Where direct primary care makes better sense financially and where it has gained traction is among employers who offer it as part of their health benefit package. These employer groups can bring more belly buttons to the table in negotiating rates with direct primary care providers. Even larger economies of scale can be had with Medicaid managed care plans, where direct primary care practices offer Medicaid beneficiaries who typically bounce among various providers and emergency rooms much needed medical homes. From the NPR article:

In Seattle, a company called Qliance, which operates a network of primary care doctors, has been testing how to blend direct primary care with the state’s Medicaid program. They started taking Medicaid patients in 2014. So far, about 15,000 have signed up. They get a Qliance doctor and the unlimited visits and virtual access that are hallmarks of the model.

“Medicaid patients are made to feel like they’re a burden on the system,” said Dr. Erika Bliss, Qliance’s CEO. “For them, it was a breath of fresh air to be able to get such personalized care – to be able to talk to doctors over phone and email.”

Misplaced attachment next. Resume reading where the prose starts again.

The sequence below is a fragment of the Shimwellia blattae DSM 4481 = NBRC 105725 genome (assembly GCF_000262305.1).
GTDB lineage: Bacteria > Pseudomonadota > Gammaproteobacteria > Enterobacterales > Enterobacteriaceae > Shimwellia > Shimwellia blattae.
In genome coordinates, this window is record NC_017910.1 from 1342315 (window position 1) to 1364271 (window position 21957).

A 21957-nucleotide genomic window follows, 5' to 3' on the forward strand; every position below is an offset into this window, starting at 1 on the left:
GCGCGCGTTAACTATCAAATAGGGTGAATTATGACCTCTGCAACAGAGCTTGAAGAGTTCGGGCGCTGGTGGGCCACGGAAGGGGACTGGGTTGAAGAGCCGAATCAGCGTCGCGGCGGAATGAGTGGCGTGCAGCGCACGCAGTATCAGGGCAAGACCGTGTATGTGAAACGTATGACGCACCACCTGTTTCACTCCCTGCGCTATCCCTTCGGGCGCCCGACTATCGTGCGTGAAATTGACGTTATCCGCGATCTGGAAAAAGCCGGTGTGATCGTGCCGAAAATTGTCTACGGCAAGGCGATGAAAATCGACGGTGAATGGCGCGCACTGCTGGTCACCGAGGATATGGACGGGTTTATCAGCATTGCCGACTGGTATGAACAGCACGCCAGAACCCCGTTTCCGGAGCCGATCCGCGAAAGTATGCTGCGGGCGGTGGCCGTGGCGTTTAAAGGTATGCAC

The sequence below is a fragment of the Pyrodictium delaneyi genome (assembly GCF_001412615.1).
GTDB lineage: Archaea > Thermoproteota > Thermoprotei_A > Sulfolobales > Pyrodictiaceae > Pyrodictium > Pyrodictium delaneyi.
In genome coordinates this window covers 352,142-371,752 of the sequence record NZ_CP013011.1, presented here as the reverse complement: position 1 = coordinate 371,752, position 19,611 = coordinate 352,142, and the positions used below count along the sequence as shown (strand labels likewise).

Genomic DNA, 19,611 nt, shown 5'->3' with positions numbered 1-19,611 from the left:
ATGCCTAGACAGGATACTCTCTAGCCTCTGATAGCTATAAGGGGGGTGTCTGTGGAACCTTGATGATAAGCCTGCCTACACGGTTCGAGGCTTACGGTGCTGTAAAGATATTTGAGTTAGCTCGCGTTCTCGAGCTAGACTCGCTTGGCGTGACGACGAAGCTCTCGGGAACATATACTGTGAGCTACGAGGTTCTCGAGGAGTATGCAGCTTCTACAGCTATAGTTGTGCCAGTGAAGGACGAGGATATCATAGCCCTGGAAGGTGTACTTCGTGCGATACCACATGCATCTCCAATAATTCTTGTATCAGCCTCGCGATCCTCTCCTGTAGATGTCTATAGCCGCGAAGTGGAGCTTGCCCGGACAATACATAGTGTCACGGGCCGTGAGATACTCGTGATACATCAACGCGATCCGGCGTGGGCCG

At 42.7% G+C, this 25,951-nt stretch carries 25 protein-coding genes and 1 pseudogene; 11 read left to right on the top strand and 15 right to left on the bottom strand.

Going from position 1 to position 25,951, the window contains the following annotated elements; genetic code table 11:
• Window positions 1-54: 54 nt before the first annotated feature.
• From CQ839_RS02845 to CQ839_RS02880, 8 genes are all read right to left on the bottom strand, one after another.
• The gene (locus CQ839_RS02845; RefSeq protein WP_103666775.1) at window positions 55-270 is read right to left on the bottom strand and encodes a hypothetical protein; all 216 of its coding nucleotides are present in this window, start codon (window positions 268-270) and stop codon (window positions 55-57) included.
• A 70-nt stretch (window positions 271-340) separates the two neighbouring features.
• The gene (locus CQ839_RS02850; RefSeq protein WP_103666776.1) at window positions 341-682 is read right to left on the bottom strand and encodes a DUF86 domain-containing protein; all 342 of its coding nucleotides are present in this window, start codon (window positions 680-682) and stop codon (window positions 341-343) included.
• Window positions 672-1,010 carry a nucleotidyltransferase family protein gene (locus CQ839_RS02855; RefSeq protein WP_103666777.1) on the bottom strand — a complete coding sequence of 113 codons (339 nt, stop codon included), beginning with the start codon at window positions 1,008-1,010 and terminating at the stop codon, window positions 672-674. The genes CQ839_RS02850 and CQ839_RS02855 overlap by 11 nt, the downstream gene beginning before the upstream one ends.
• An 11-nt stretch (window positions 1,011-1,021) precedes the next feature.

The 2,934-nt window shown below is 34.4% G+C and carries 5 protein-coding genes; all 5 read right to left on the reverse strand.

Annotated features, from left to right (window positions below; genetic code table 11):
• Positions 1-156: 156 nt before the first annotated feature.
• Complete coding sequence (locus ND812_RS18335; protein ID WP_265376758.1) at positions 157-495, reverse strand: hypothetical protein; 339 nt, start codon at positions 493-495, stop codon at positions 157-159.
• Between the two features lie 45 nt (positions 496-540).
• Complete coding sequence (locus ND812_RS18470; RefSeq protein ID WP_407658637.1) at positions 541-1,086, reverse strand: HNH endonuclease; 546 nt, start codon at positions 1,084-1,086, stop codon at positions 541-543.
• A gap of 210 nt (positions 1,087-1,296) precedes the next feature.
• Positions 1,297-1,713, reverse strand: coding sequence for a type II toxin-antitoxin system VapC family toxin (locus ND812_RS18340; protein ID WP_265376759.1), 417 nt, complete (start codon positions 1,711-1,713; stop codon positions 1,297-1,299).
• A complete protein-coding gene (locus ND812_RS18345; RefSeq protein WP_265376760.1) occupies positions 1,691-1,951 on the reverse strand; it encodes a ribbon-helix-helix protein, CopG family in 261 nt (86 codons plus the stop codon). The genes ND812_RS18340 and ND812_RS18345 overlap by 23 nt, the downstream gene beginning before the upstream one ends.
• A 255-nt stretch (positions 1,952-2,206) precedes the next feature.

The article goes on to report that Qliance contracts with Medicaid managed care provider Centene. Other states including North Carolina, Idaho and Texas are keeping an eye on the Washington arrangement and considering similar programs, according to the article.

 


Need a speaker or webinar presenter on the Affordable Care Act and the outlook for health care reform? Contact Pilot Healthcare Strategies Principal Fred Pilot by email fpilot@pilothealthstrategies.com or call 530-295-1473. 

Absence of rules means Direct Primary Care Medical Home QHPs unlikely to be offered on exchange marketplace in 2014

An innovative type of health plan that bundles pre-paid primary and preventative care with catastrophic insurance coverage isn’t likely to be sold on state health benefit exchange marketplaces in 2014.